In addition to the product notes, the newsletters include information about local events, holidays, delivery info, and other minutiae of Hudson Valley life. There’s always something to discuss, whether an in-store tasting, local gallery opening, literary reading, or a tidbit of news about the wine or liquor world. The mailing on the right from August 12th mentions both an event in the Catskills and a news article about post-Hurricane-Sandy wine storage. Often, the established Friday Night Tasting Series is mentioned, with photos of the event in question, and reviews of products offered for tasting. Articles linked in the newsletter are usually along the lines of professional challenges, winemaker profiles, or events and accolades. Some draw from the personal lives of the staff & owners; one article featured products “chosen” by the staff pets, and accomplishments in music, writing and other artistry by staff or customers are occasionally noted. This helps build the sense of community, especially since simply showing up to an event can garner a mention!
Two events are noted, here, and used as bookends for the products; The photo at the top was taken at a recent party, where customers and employees (and dogs) mingled. Since Hudson is a rather small community, the line between customer and friend tends to be thin, and frequently non-existent. That familiarity is demonstrated not only in articles about events, but in the comfortable, almost conversational writing used throughout the blasts. These are newsletters designed for the layperson as much as the devotee collector. The event at the bottom is a rather unique one to be associated with a liquor store. It is due to the involvement of Michael’s wife and business partner – Marianne Courville, an artist and curator. She has set up a gallery space on the third floor of their building, used frequently for events such as tastings, readings, and lectures.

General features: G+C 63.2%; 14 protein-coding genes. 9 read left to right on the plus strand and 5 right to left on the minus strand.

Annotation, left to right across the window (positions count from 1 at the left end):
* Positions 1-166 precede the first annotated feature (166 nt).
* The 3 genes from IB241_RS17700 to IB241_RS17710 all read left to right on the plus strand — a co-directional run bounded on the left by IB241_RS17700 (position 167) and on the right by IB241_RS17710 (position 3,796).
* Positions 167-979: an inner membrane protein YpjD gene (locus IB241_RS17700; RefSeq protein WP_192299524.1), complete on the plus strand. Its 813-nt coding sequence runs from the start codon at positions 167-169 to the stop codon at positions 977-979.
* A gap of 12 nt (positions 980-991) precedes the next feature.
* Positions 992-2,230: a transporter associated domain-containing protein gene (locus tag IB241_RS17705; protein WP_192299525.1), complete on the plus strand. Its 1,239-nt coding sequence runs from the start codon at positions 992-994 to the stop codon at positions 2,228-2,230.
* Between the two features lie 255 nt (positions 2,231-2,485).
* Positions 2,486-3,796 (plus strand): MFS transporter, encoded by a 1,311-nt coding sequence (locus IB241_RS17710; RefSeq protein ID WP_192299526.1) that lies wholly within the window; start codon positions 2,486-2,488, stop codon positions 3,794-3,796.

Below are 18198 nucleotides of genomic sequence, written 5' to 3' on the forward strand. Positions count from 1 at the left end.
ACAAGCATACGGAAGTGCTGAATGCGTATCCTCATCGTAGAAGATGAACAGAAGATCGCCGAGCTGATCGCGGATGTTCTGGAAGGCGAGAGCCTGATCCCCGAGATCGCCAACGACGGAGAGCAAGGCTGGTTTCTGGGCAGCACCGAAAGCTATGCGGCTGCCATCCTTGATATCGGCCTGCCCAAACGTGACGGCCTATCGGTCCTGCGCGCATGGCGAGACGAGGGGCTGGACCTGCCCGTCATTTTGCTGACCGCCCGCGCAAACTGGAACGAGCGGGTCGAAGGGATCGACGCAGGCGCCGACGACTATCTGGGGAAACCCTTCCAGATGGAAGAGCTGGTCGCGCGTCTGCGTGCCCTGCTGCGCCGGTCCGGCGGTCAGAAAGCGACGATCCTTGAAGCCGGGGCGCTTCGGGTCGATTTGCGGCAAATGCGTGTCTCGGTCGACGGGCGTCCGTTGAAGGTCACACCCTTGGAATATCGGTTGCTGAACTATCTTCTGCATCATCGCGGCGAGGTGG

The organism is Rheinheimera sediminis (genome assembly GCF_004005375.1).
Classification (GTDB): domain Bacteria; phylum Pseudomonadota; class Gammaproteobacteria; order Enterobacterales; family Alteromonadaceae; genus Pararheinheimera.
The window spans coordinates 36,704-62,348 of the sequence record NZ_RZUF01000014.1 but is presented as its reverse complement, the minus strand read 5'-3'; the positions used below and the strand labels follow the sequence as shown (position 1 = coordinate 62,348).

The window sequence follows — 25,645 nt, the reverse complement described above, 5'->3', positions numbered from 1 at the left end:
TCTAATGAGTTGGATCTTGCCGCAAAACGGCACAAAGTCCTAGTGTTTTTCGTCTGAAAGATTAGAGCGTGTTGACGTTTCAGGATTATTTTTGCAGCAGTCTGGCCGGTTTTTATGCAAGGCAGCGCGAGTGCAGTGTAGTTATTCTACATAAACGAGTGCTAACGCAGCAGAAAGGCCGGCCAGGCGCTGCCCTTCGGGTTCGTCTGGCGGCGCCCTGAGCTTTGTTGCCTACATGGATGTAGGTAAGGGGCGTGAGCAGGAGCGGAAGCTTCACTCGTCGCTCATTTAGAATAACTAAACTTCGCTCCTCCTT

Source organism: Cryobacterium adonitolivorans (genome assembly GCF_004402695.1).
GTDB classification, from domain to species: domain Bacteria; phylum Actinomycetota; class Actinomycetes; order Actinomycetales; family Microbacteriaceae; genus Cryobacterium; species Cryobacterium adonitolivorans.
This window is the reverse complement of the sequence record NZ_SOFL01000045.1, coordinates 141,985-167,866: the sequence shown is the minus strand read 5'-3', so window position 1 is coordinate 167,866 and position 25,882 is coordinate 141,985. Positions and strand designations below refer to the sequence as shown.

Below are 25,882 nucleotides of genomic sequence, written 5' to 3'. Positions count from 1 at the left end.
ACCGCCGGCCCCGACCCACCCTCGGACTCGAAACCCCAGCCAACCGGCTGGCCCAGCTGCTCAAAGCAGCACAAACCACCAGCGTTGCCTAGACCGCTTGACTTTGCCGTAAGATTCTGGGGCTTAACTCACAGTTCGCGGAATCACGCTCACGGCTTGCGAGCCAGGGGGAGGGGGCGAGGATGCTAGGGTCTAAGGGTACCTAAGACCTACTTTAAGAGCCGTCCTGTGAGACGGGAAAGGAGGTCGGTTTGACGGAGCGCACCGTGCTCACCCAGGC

Two other consistently recognizable aspects of the newsletters; the use of very old, quirky photos or illustrations, and the liberal use of links to provide more information about the topic at hand. The authors would rather shorten an article and link to a piece written by another expert, rather than fill the space with unneeded exposition. This creates an advantage of keeping articles on the short and manageable side, while directing readers to newly-discovered websites or experts. The photos are almost a form of punctuation, used to convey a tone for the email. Their quirkiness is memorable, and the consistent style provides a form of branding for the store. They’re very much a reflection of the store itself, which is decorated with original prints from the owners’ personal collection.
What is remarkable about this newsletter isn’t just the format, but the way in which it developed. It wasn’t the product of marketing experts, but rather a result of natural evolution. With food and wine becoming such a huge focus in modern life, ideas for articles or newsletter themes frequently generate themselves. Add in a love of quirky pop culture and an appreciation for modern vintage design, and a recognizable style quickly develops organically.
The unusual styling of HWM’s email blasts is a huge draw for customers, generating sales, while creating branding and discussion. They’re definitely one to watch, especially as the store expands its stock and focus, staying at the forefront of the modern liquor business.